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Duchess Theatre

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Duchess Theatre

Catherine Street, London WC2B 5LA

Duchess Theatre Google Location Map Google Map: Google Location Map
Duchess Theatre Seating Plan Seating Plan: Seating Plan Open in new window
Nearest Tube Station Tube Station: Covent Garden (250m)
Parking Parking: Single yellow lines in Russell Street. NCP in Drury Lane. Taxi rank at Covent Garden Piazza end of Russell Street.
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Venue Information:
Guide Dogs Guide Dogs:

Guide dogs are allowed into the auditorium if you are seated in an aisle seat or a box. Staff will also dog-sit in manager’s office for a maximum of 2 guide dogs per performance.

Sound Amplification Infra-Red:

Infra-red system with 10 headsets. Induction loop at the Box Office.

Disabled Wheelchair Access Disabled Access:

Steps to all parts of the auditorium. Wheelchair users who need to remain in their chairs must be accompanied by 2 escorts as they have to be carried down 21 steps to the Stalls, where there are spaces at N1 and N29. Alternatively, if you are able to transfer from your chair, theatre staff will be able to assist you to any aisle seat in the Dress Circle, which is up 12 steps. Your chair will be stored in a cloakroom by the Stalls. Staff are happy to help.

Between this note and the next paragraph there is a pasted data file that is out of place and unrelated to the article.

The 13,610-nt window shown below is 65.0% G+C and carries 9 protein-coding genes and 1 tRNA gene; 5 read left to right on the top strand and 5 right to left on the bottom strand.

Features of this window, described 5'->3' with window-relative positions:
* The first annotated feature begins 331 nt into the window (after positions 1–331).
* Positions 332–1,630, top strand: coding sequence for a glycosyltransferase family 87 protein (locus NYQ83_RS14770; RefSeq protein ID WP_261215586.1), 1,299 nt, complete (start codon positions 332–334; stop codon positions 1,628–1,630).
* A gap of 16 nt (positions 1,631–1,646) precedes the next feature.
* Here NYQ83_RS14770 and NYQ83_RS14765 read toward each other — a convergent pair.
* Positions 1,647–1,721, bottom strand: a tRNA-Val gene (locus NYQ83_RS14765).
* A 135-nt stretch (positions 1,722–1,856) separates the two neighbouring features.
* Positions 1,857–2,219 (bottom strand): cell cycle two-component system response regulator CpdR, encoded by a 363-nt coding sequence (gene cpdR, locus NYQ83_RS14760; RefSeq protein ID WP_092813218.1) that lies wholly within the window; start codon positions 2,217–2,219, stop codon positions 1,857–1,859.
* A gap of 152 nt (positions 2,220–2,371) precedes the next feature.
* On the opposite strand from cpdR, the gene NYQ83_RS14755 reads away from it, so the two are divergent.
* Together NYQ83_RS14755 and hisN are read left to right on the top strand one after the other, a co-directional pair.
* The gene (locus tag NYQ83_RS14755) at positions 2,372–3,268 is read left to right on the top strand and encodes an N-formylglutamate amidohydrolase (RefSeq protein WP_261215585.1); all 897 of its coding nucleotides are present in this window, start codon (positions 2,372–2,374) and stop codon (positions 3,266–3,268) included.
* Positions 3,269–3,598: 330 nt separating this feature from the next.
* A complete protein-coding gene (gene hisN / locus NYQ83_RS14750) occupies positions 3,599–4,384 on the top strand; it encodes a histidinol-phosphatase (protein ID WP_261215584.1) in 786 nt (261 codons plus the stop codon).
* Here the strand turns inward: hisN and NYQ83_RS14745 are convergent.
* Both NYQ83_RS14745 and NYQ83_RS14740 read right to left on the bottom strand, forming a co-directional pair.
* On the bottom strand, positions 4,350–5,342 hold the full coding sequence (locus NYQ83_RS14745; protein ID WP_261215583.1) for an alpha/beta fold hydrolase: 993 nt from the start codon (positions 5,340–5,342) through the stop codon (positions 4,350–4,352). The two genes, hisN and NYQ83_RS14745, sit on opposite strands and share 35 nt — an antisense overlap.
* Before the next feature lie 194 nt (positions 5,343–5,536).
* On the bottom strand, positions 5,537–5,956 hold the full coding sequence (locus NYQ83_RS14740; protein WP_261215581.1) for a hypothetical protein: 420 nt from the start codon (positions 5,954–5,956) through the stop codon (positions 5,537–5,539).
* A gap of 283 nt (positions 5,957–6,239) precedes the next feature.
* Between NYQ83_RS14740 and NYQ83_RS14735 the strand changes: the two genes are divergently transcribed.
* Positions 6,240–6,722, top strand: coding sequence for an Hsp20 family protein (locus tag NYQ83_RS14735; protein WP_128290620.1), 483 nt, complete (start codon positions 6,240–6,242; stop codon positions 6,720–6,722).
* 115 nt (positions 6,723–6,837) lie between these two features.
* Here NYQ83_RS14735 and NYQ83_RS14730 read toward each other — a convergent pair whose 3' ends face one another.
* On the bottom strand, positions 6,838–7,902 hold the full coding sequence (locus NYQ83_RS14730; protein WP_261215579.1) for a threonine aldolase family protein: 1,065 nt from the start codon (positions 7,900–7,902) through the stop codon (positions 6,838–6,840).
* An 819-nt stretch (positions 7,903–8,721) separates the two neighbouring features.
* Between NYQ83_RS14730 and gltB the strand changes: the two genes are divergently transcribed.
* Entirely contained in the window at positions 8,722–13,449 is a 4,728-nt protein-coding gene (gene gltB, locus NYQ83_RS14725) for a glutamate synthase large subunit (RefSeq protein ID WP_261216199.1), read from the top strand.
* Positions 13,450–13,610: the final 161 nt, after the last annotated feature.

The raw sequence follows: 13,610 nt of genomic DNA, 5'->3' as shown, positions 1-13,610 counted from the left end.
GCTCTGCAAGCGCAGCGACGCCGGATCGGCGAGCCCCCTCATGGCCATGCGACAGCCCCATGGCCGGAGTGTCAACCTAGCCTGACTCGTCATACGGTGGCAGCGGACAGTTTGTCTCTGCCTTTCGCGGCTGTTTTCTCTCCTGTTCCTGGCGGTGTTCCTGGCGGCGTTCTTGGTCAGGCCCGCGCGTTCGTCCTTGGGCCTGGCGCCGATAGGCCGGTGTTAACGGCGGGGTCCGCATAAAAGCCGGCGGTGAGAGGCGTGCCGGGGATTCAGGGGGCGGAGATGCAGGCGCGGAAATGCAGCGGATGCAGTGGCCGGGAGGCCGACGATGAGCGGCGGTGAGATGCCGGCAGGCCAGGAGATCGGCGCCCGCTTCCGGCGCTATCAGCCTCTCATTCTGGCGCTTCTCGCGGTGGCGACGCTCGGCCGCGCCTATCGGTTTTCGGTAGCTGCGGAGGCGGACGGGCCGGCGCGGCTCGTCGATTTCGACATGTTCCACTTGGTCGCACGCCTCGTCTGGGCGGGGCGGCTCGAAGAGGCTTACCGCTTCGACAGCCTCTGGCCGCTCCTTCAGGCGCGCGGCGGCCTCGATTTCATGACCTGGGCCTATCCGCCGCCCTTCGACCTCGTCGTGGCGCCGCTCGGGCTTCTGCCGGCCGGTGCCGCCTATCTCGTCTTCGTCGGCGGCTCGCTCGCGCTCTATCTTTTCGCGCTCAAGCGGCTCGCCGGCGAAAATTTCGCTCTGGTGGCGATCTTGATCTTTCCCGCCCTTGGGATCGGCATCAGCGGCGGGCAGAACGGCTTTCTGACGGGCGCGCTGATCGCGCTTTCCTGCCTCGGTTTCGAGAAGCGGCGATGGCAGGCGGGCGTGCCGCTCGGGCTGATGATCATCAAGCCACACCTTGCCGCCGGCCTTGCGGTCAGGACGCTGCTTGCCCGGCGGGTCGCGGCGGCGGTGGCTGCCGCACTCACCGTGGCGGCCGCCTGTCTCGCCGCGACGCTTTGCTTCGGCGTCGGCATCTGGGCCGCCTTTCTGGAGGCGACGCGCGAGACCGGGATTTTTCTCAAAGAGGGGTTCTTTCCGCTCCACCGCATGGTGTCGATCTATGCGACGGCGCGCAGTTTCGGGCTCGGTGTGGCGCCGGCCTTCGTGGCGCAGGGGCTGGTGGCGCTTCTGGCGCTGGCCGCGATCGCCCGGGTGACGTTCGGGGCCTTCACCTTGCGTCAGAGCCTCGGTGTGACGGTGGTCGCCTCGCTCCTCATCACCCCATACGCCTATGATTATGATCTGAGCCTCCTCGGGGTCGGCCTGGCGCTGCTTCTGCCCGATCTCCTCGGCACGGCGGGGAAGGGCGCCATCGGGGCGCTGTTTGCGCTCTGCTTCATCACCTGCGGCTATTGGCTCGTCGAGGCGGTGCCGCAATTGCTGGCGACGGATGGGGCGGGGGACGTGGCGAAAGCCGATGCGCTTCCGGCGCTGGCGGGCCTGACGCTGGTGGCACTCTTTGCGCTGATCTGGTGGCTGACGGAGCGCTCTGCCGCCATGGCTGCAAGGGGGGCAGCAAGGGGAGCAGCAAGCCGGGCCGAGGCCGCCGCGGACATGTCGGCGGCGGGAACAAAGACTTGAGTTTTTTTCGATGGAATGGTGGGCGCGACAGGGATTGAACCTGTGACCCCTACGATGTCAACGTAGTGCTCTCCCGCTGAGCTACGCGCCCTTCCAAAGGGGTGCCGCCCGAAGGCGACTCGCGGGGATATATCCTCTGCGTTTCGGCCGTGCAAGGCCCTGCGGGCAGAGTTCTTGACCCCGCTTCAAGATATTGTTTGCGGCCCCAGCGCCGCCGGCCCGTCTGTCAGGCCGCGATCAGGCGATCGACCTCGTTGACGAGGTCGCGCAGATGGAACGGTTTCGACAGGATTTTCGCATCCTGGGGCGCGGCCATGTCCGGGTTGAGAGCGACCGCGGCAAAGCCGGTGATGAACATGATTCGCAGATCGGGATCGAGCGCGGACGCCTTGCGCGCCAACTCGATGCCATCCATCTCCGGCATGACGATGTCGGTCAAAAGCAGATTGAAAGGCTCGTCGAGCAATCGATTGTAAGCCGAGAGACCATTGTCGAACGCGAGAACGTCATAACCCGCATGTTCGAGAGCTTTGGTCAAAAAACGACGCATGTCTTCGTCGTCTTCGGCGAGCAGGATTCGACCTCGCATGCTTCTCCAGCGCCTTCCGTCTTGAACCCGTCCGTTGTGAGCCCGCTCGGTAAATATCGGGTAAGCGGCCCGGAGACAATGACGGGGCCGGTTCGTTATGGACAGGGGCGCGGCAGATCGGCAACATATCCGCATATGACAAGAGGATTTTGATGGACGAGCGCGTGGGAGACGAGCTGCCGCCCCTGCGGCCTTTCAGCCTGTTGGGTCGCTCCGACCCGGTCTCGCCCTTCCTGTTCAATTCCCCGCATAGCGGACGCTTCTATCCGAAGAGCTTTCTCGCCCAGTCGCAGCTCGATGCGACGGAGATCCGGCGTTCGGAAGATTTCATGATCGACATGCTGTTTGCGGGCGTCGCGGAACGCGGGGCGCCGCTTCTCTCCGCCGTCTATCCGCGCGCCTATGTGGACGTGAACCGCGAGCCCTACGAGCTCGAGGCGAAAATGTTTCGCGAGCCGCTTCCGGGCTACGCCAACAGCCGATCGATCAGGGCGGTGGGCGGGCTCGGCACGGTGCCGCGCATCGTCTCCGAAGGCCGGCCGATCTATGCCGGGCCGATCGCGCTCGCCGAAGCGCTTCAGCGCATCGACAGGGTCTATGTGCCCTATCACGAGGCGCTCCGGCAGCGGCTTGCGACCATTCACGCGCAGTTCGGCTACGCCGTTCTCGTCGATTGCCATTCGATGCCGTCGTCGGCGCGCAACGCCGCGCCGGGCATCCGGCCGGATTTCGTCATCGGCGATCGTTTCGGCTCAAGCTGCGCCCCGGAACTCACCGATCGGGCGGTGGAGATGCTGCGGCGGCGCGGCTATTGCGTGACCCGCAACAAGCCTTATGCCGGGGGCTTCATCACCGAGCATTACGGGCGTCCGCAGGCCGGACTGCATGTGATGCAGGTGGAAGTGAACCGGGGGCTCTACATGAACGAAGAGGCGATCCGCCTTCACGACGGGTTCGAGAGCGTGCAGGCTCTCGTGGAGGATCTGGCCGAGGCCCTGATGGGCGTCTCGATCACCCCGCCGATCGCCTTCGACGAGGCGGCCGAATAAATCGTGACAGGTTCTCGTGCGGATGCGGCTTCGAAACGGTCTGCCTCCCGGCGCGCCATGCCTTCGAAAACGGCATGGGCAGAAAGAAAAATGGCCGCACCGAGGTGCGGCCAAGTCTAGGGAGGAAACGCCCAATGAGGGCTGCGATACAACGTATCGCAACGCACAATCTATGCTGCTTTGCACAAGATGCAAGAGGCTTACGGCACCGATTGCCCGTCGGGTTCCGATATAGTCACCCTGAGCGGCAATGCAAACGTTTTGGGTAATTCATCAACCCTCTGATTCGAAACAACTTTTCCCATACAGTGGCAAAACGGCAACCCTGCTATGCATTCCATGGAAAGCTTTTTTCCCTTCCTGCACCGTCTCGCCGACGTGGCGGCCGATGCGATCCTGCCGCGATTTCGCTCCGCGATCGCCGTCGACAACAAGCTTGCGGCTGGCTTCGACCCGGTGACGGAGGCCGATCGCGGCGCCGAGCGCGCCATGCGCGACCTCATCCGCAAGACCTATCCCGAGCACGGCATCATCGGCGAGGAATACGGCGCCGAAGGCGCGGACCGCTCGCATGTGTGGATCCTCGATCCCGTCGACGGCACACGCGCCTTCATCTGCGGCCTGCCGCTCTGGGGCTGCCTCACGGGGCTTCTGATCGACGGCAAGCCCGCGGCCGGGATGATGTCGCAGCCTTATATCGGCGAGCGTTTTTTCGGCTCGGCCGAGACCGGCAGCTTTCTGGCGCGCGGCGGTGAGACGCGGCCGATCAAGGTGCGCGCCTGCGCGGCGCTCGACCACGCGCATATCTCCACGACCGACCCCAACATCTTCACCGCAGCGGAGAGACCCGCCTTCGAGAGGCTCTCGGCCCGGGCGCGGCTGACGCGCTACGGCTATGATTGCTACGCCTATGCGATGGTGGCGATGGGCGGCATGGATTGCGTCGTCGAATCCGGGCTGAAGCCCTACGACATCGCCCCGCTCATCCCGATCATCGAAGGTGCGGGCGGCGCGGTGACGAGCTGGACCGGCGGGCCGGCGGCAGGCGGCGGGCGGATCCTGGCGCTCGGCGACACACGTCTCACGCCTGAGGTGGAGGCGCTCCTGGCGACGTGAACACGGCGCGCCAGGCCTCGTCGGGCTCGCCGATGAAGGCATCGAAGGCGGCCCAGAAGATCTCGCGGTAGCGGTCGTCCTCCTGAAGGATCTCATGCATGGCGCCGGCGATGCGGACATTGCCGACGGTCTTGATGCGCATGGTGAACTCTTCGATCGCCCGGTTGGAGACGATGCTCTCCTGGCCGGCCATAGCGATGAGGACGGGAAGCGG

Toilets Toilets:

Women’s and men’s by Stalls, plus men’s 8 steps up and women’s 17 steps up from the Dress Circle.

Steps Steps:

One shallow step up from Catherine Street on a slight slope lower to the right. Box Office through a set of double doors which open outwards (counter to right). 12 steps up to the Dress Circle (3 steep steps between each row). 21 steps down to the Stalls. Staircases have handrails on both sides, and some steps are highlighted.

Air Conditioning Air Conditioning: Yes
Venue Owner Owner: Nimax Theatres

The Duchess is one of the youngest and smallest West End theatres. The building was originally promoted by Arthur Gibbons and designed by architect Ewen Barr to overcome objections about ancient lights which had prevented previous building on the small site. The interior decoration as it is today was introduced in 1934 under the supervision of Mary Wyndham Lewis, wife of J B Priestley.